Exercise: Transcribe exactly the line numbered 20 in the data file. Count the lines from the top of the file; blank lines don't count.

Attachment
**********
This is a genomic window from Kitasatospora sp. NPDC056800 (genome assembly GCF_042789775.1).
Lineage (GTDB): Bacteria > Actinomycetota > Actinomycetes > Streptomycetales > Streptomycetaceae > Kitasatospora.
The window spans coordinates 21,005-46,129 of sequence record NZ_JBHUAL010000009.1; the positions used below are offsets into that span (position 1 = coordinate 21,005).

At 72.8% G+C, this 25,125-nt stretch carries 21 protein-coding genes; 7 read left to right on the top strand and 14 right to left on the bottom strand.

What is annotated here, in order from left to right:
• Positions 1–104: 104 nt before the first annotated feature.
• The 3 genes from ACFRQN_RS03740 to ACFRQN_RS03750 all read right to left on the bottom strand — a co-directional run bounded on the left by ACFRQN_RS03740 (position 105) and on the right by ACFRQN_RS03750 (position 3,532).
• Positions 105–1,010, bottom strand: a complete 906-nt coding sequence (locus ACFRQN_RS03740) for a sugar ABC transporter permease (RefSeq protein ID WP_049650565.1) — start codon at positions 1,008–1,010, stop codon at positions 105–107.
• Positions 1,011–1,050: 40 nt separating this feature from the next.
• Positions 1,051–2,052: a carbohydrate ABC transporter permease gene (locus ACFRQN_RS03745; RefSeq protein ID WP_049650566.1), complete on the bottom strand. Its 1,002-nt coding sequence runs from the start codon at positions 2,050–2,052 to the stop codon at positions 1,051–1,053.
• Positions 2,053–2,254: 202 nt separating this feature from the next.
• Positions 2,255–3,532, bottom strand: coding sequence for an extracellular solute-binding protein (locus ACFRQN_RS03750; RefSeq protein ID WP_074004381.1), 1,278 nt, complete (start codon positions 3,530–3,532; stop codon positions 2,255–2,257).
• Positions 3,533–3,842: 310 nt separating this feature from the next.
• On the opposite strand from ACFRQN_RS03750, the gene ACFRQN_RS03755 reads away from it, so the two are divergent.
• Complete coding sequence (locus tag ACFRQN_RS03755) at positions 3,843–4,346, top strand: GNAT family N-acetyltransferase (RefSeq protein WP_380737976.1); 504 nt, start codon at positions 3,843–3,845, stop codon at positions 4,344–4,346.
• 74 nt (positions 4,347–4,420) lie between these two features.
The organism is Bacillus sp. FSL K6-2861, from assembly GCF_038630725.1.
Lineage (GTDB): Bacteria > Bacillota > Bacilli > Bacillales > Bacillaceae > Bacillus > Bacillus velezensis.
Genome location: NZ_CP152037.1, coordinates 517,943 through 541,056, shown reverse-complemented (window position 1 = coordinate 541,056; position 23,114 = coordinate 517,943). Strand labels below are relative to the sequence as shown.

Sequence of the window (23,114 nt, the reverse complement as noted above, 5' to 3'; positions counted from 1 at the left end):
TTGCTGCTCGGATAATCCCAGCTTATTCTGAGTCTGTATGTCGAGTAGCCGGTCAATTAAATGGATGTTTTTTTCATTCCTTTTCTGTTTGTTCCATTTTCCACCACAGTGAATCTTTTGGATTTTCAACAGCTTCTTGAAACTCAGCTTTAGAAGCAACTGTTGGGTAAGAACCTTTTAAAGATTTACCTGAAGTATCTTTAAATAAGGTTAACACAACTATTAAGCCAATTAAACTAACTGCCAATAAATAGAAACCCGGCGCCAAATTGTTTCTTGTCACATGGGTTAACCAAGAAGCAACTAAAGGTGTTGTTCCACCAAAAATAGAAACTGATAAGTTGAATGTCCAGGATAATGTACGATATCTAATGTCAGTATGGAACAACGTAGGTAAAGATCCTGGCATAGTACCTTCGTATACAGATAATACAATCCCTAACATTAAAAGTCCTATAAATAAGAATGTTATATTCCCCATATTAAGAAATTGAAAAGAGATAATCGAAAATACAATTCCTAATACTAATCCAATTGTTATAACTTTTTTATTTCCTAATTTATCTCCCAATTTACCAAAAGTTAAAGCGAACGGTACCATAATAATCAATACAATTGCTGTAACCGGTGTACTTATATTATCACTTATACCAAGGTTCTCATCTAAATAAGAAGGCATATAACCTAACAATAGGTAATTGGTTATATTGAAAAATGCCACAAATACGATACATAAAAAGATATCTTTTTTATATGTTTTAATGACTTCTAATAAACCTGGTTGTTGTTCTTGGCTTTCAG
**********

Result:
Sequence of the window (23,114 nt, the reverse complement as noted above, 5' to 3'; positions counted from 1 at the left end):